Surprise, surprise 

I had never been to Indonesia before I moved here in August. Looking back, I knew shockingly little about the country, its politics, and its people. Upon arrival, there were a lot of surprises. Here are some of the surprises, the good, bad, and ugly, that have accompanied settling in:

The good (in no particular order):

Uber: Large cities in Indonesia (on Java, e.g. Jakarta, Bandung, Surabaya), have Uber. I was so happy and surprised to open my Uber app and see that I could use it just as easily as in the States.

Donuts/Donats: Donuts are really popular in Indonesia. Even better, Dunkin Donuts is really popular in Indonesia. I think I’ve seen at least four or five Dunkin Donuts in Malang. Indonesia also has J.CO which is the Indo equivalent. As someone who lived in Massachusetts for four years, I’ve already attempted to explain to Indonesian friends exactly why Dunks is so great… and better than J.CO…

Yummy donuts from a bakery in Bandung

Unpredictability and jam karet: I guess this one can be good and bad, but life here is just plain unpredictable. Indonesians operate on “rubber time” or jam karet, meaning that time is (much) more fluid here. Maybe things will get done eventually, and people will show up eventually… I’ve learned to expect schedule changes and delays. Truth be told though, as someone who (outside of work and school) pretty much operated on rubber time anyways, I appreciate the change of pace, and seeing what excitement unfolds each day.

Western products: I really don’t know what I was expecting to find (or not find) here. But I can say that I can find (almost) every brand I would look for in the States: for shampoo and conditioner, Pantene, Dove, and Herbal Essences; for peanut butter, Skippy, JIF, and Peter Pan; for oatmeal, Quaker Oats; for soda, Coke, Coke Zero, and Diet Coke; for chocolate, Hershey’s, Cadbury, Dove. There’s Nutella as well. Call it globalization, but it has been extremely comforting to find these familiar products.

This picture could be from any grocery store in the States…
Pretzel crisps?!

The bad:

Pollution and the environment: one of the first things I noticed on our first night in Indonesia was the haze. The following day, as we flew out of Jakarta to Malang, outside the plane window, I could see the smog and haze over the city. In Malang, I’ve grown accustomed to clear mornings giving way to hazy and gray afternoons.

Note: causes of pollution include, but are not limited to, smoke from cigarettes and trash fires (people burning their trash on the streets, in alleys, on their lawns), cars and motorbikes, litter (which is everywhere), etc. The incredibly dense population of Java doesn’t help either.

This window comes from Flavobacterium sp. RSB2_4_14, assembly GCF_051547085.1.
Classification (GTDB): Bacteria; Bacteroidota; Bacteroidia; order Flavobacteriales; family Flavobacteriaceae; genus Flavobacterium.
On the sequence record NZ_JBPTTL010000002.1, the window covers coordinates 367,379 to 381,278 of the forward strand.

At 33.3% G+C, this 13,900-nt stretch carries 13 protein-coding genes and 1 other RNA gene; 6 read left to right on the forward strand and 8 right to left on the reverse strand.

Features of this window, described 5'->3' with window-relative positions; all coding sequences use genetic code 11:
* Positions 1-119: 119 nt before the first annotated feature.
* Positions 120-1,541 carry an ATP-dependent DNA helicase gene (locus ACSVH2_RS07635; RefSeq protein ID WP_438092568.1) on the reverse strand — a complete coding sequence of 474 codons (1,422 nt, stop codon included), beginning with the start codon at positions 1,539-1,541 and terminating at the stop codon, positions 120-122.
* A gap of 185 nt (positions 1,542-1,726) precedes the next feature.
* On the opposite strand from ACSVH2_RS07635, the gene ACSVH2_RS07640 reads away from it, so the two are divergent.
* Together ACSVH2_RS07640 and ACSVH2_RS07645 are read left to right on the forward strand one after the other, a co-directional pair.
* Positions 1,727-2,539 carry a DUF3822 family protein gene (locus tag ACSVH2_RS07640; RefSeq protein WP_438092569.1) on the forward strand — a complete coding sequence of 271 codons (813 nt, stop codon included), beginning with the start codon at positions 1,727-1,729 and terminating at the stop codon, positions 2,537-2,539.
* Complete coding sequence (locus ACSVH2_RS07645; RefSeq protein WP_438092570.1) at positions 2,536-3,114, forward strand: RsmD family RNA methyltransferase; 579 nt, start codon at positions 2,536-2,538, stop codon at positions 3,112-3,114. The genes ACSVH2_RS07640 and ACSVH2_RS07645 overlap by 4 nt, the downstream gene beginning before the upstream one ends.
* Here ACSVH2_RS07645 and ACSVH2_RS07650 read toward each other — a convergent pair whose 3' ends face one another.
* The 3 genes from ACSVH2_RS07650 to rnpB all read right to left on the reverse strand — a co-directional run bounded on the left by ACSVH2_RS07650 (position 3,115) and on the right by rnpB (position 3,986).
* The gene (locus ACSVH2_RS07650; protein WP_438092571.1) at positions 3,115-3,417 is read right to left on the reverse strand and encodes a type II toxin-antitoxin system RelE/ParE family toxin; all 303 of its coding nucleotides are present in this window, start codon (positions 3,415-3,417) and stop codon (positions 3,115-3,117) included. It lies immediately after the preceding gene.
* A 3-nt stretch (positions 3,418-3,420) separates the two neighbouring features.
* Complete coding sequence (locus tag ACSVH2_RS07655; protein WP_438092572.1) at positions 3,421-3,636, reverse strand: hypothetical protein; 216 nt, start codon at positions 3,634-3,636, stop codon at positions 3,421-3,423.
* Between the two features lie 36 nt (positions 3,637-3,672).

In contrast, a very clear day in Malang.

Water and hydration: As the aforementioned “bad” anecdote might indicate, you can’t drink the tap water in Indonesia. It’s okay for showering and brushing teeth, and cleaning dishes (I boil the water first for my dishes). But I get drinking water from a water cooler either at my kost or at school. Then when I’m out and about, it’s unavoidable to buy water bottles to stay hydrated. Both at school and around Malang, I have to remind myself to keep drinking water all day long. Staying hydrated has been a far bigger challenge than I anticipated, and one of the least enjoyable surprises.

At least the water is clear and beautiful at the beach!

The ugly:

The errant hair: I am not a cook (I leave everything in the kitchen to my sister extraordinaire*), so when I make meals for myself, I try to cook things that are very easy…such as rice cooker oatmeal. At a grocery store, I bought a normal-looking box of brown sugar. The first few times I added brown sugar to my oatmeal, it was totally normal and fine. One day, I was spooning out the sugar and discovered a long, black hair. Trust me, it was not one of my own. Not sure when I’ll be brave enough to eat (store bought!!) brown sugar again…

To end this post on a positive note,

The best surprise has been the kindness of Indonesian people. They are warm, generous, and helpful. They love to laugh, smile, chit chat, and eat. Whether I need help navigating public transportation or finding anything, angkot drivers, strangers, friends, etc. will stop whatever they are doing to help me out. I’ve been given gifts (multiple times) just for showing up to places. Indonesians love to make people feel loved, welcomed, and well fed. I feel all three, and I am incredibly grateful to and inspired by the people I interact with on a daily basis.

Our beach crew!


*my twin is (objectively) an amazing baker!! She is currently in pastry arts school. You can follow/admire her on instagram @gailsbakedgoods or 


One thought on “Surprise, surprise 

  1. Caroline, We miss you and your leadership at Amherst College!
    Congrats on doing meaningful educational work in Indonesia.
    The Ed Pro Fellows sure admire you!


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